Oklahoma State University Division of Agricultural Sciences and Natural Resources experts identified two multicounty regions in the state for participation in CREATE BRIDGES, a program designed to build up rural economies.
The Sandstone Hills region includes Creek, Osage and Pawnee counties, while the Crossing Borders region is made up of Adair, Cherokee, Delaware, Mayes and Sequoyah counties.
CREATE BRIDGES was established with the help of a $2.7 million grant from Walmart to the Southern Rural Development Center, and launched on August 30 in Oklahoma, Kentucky and Arkansas.
As part of this innovative initiative, researchers from OSU, the University of Kentucky and the University of Arkansas System will collaborate to develop, refine and pilot a process to help rural communities build their capacity for strengthening the retail, tourism and entertainment sectors, which provide jobs and business opportunities that frequently boost rural economies.
The program also will look at workforce solutions to retain workers and promote from within.
“The Sandstone Hills region was chosen for CREATE BRIDGES, in part, because it currently hosts several collaborative, grassroots, locally driven efforts such as the 100 Mile Yard Sale,” said Dave Shideler, OSU Cooperative Extension community development specialist.
“There is a clear desire in the Sandstone Hills region to grow tourism opportunities by capitalizing on some natural resources and the cultural heritage of the three Sovereign Nations in the area,” Shideler said. “CREATE BRIDGES will assist the region in developing a framework for accomplishing that vision.”
Meanwhile, the Crossing Borders region has worked together previously through the Stronger Economies Together program, a rural economic development initiative on which CREATE BRIDGES is based.
“The Crossing Borders region wants to develop a plan to promote the Cherokee Hills Scenic Byway that connects its lakes, rivers and wooded areas,” Shideler said. “The application was submitted by the Cherokee Nation, which will be a strong and effective partner in this region.”
Generally, the retail sector in rural communities often fills local needs and serves as an entry point for new workers. To assist in employee retention, this program will support employers in defining career paths and additional training needed for advancement.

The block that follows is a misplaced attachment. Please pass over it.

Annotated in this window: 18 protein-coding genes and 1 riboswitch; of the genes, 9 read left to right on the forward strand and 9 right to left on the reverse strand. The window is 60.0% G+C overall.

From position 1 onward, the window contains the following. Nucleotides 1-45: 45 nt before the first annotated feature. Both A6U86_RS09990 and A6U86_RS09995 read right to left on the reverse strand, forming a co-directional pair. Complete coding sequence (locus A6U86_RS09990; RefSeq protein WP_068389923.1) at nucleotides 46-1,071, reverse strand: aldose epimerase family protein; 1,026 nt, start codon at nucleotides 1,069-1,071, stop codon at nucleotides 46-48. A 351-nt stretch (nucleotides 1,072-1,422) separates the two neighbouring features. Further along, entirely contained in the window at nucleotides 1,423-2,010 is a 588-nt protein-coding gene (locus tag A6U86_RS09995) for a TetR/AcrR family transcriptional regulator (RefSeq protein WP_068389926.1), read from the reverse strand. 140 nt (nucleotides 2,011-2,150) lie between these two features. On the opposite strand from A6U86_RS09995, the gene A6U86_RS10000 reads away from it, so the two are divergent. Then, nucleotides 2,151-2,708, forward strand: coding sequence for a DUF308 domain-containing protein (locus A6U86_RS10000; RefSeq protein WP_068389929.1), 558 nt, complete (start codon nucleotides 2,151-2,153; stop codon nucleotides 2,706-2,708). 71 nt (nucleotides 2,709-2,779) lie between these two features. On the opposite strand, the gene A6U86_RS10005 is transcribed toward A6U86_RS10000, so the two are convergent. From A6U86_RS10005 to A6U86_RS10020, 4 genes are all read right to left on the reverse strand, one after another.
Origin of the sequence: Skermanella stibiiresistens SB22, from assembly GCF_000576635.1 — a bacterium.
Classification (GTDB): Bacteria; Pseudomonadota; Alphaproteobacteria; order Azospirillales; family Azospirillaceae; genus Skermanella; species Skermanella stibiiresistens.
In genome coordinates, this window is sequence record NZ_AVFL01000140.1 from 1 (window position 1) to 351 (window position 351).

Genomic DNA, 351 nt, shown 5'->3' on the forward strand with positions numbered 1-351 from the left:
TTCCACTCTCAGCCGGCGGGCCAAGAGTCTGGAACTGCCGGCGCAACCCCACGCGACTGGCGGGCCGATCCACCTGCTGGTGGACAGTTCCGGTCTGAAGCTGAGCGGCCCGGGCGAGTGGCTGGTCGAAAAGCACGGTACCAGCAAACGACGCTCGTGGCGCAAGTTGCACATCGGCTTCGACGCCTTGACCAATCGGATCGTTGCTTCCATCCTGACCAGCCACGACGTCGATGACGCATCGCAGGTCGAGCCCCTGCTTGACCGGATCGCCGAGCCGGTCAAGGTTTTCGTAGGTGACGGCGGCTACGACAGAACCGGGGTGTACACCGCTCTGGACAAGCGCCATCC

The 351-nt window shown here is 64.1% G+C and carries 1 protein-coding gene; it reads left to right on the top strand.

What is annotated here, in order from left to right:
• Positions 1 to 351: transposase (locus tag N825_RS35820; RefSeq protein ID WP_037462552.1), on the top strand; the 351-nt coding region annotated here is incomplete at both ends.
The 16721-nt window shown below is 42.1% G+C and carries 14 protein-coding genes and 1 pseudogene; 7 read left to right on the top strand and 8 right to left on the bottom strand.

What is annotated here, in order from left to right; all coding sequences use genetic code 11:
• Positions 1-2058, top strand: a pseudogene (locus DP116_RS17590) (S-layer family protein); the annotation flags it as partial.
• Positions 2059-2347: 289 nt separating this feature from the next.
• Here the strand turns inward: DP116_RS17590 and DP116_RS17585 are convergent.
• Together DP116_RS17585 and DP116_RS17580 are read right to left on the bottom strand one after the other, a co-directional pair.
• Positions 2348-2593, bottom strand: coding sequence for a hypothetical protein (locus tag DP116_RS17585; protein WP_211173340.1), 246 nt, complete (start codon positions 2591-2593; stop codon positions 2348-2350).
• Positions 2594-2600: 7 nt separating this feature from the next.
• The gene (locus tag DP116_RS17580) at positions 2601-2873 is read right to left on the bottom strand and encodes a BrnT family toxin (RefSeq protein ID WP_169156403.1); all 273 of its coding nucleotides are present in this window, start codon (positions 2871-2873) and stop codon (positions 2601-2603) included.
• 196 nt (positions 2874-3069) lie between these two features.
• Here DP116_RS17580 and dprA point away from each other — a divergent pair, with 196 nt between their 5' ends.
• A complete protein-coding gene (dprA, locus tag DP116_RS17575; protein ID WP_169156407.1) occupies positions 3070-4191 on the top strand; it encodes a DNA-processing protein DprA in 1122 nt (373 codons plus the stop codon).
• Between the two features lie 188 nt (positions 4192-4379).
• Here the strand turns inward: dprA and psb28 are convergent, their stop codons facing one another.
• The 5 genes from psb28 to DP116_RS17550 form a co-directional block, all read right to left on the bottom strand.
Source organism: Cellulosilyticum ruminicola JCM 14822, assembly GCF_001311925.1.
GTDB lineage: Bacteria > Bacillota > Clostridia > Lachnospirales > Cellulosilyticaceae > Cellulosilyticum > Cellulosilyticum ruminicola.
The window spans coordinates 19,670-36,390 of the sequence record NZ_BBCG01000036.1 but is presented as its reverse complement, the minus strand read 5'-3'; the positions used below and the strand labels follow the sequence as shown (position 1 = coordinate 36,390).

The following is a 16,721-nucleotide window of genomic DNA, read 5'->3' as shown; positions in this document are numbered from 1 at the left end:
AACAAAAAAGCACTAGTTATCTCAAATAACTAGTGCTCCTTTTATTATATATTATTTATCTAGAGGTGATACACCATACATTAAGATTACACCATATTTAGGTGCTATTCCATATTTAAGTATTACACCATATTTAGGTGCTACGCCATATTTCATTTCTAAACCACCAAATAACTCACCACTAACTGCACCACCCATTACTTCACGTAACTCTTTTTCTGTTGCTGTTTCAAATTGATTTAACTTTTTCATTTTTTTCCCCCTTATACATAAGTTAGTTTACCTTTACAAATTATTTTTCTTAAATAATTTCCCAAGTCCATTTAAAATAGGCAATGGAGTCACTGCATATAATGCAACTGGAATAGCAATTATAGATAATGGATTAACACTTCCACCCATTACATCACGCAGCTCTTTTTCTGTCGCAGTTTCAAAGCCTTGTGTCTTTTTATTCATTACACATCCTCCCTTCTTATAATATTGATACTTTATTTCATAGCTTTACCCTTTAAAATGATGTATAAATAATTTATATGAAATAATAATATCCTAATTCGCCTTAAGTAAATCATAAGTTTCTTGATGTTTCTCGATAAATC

“Retail and hospitality industries play key roles in our rural communities by generating critical tax revenue for city services, providing accessible and flexible jobs for community residents, and helping to create a sense of place for our rural towns,” Shideler said. “CREATE BRIDGES focuses on both workforce and the needs and issues facing businesses.”
Shideler and OSU Cooperative Extension assistant specialist Sara Siems will work with state partners to facilitate a retail academy for regional leaders and a business retention and expansion program. They also will coordinate with regional workforce investment boards to identify opportunities for workforce training focused on incumbent and new workers.
“Through CREATE BRIDGES, our goal is to create innovative solutions to rural workforce and economic development issues,” Siems said. “That might mean addressing issues around transportation, so people can get to work, or marketing and productivity issues that impact business revenues.”
CREATE BRIDGES is being developed by a team of experts including Shideler, Siems, University of Kentucky’s Alison Davis, University of Arkansas’ Stacey McCullough and Julianne Dunn, and the Southern Rural Development Center’s Rachel Welborn and Grace Langford.
Additionally, Quisto Settle, a researcher and evaluator at OSU, will measure the impact of the initiative, facilitate peer-to-peer learning and refine the process for implementation in other regions nationally.
CREATE BRIDGES builds upon Stronger Economies Together, a collaborative effort across 32 states led by the Southern Rural Development Center that helps rural counties work together to develop and implement an economic development plan for their multicounty region.
Story by Leilana McKindra